As part of its ongoing series on “Jewish Ideals & Current Dilemmas in Contemporary Zionism,” the Tikvah Overseas Seminars hosted two of Israel’s leading rabbinic activists to discuss recent legislation regarding marriage and conversion in Israel. Rabbi David Stav, chairman of theTzohar Rabbinic Organization, and Rabbi Dr. Seth Farber, founding director of ITIM, have worked together to promote bills that will allow greater numbers of municipal rabbis to register couples for marriage and perform conversions under the auspices of Israel’s Chief Rabbinate. While heralded by some as an opportunity to prevent intermarriage by increasing the number of Israelis recognized as Jews, these initiatives have been criticized by others as further entrenchment of the Chief Rabbinate’s monopoly over marriage and conversion.
What problems might this legislation solve and what tensions will remain? Can broader solutions be provided by the rabbinic establishment—inside or outside of the Chief Rabbinate—or does the problem more fundamentally stem from the incompatibility of Orthodox Jewish law with the modern ethos? While Rabbis Stav and Farber worked together on these particular bills, their conversation highlights disagreements regarding civil marriage in Israel, conversion standards, and the ability of Jewish law to evolve. More broadly, their positions reflect different approaches toward reducing the tensions between the Jewish and democratic characters of the State of Israel.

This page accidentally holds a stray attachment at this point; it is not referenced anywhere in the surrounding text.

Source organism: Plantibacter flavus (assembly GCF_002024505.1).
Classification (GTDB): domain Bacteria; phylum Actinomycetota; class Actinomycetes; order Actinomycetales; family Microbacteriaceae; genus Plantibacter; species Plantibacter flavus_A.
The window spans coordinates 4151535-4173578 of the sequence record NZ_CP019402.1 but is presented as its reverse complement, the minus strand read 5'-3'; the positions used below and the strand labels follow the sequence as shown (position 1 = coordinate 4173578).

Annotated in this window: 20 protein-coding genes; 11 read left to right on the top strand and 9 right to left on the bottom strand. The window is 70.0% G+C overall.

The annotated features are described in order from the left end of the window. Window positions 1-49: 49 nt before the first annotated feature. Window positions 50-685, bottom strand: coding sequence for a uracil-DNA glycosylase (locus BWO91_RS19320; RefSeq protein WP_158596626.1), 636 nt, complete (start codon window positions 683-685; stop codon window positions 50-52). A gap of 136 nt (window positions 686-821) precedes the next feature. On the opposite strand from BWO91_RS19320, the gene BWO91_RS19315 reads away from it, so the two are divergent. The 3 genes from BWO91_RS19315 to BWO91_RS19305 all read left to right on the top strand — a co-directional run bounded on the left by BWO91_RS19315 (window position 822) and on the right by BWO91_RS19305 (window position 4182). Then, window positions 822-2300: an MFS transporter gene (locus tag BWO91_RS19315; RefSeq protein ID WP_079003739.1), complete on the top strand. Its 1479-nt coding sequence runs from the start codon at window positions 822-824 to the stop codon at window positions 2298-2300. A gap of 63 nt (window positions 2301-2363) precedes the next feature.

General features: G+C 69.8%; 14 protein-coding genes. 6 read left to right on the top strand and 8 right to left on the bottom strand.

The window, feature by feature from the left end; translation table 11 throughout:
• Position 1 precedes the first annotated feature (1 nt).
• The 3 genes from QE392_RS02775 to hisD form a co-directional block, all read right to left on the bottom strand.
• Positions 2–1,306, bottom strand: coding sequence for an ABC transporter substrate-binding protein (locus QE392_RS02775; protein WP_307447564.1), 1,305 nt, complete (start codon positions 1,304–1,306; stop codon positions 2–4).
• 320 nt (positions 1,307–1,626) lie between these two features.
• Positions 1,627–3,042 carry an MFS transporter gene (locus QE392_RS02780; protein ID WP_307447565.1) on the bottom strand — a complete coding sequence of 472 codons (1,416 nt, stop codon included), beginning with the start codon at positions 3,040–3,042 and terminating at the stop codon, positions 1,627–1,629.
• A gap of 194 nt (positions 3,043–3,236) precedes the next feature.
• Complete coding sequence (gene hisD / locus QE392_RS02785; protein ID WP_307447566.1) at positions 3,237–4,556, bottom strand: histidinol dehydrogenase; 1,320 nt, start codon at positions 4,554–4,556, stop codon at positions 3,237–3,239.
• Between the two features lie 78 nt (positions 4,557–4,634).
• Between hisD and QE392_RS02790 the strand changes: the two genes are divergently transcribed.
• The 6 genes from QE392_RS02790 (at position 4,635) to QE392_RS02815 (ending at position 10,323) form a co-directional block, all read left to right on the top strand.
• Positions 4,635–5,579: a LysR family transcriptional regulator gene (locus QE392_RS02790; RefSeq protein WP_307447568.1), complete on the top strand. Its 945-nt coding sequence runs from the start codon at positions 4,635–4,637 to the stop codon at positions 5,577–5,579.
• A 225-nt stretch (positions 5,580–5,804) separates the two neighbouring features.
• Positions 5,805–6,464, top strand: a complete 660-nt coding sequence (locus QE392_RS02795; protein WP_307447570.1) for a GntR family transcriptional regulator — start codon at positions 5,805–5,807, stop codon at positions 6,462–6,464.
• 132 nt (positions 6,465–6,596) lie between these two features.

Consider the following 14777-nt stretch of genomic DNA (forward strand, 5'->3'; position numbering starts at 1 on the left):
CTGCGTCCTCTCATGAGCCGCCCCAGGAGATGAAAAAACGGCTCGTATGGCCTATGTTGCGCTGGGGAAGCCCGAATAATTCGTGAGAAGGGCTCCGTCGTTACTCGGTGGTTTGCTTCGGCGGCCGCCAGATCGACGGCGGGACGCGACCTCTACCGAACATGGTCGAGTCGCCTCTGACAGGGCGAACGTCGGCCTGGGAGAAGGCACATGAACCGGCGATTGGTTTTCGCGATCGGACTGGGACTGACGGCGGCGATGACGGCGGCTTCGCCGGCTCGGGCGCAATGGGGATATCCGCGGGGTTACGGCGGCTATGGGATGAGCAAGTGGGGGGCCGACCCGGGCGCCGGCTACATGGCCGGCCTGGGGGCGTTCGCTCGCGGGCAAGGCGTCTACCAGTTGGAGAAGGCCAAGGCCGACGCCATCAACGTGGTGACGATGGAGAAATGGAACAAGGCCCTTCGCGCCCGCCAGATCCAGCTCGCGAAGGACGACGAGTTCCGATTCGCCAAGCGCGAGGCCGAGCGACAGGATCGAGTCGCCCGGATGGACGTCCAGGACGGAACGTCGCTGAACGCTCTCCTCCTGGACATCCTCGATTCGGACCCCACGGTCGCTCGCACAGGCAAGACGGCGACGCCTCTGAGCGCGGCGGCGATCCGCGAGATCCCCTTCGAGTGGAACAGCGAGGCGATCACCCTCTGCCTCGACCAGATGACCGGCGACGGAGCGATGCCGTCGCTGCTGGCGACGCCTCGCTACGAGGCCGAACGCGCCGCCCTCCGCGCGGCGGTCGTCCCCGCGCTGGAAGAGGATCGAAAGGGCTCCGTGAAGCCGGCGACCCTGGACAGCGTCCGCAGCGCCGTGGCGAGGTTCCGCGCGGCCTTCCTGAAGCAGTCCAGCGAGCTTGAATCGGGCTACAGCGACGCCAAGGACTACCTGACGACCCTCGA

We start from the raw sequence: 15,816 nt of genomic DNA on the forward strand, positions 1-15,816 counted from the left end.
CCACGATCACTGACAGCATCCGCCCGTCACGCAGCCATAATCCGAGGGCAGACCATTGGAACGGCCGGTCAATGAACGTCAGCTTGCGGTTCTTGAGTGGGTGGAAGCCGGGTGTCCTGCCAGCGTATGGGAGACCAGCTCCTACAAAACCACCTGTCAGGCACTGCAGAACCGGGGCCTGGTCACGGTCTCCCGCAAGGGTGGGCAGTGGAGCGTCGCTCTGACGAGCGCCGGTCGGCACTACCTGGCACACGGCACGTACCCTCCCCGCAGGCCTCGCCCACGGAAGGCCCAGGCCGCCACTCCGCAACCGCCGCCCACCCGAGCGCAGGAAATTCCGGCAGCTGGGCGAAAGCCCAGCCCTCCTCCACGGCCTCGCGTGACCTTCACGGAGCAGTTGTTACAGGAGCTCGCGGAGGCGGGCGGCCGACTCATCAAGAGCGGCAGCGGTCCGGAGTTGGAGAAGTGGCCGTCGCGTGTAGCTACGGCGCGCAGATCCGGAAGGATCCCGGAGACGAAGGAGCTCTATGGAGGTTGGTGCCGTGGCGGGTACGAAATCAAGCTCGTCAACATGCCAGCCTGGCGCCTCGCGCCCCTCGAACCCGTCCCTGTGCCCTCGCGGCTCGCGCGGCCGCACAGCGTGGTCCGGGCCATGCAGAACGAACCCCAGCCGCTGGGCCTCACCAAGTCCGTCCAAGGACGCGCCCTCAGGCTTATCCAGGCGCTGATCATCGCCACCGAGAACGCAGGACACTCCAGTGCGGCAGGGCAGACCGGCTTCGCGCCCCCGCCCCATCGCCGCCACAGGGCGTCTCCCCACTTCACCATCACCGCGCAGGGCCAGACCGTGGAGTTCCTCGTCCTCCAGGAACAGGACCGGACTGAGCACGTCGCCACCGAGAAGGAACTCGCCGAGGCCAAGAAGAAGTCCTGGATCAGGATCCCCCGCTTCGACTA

The program was moderated by Rabbi Shlomo M. Brody, director of the Tikvah Overseas Seminars, who introduced the program with a brief history of Israeli legislation on these topics.
The event was recorded in Jerusalem on Feb 6, 2015.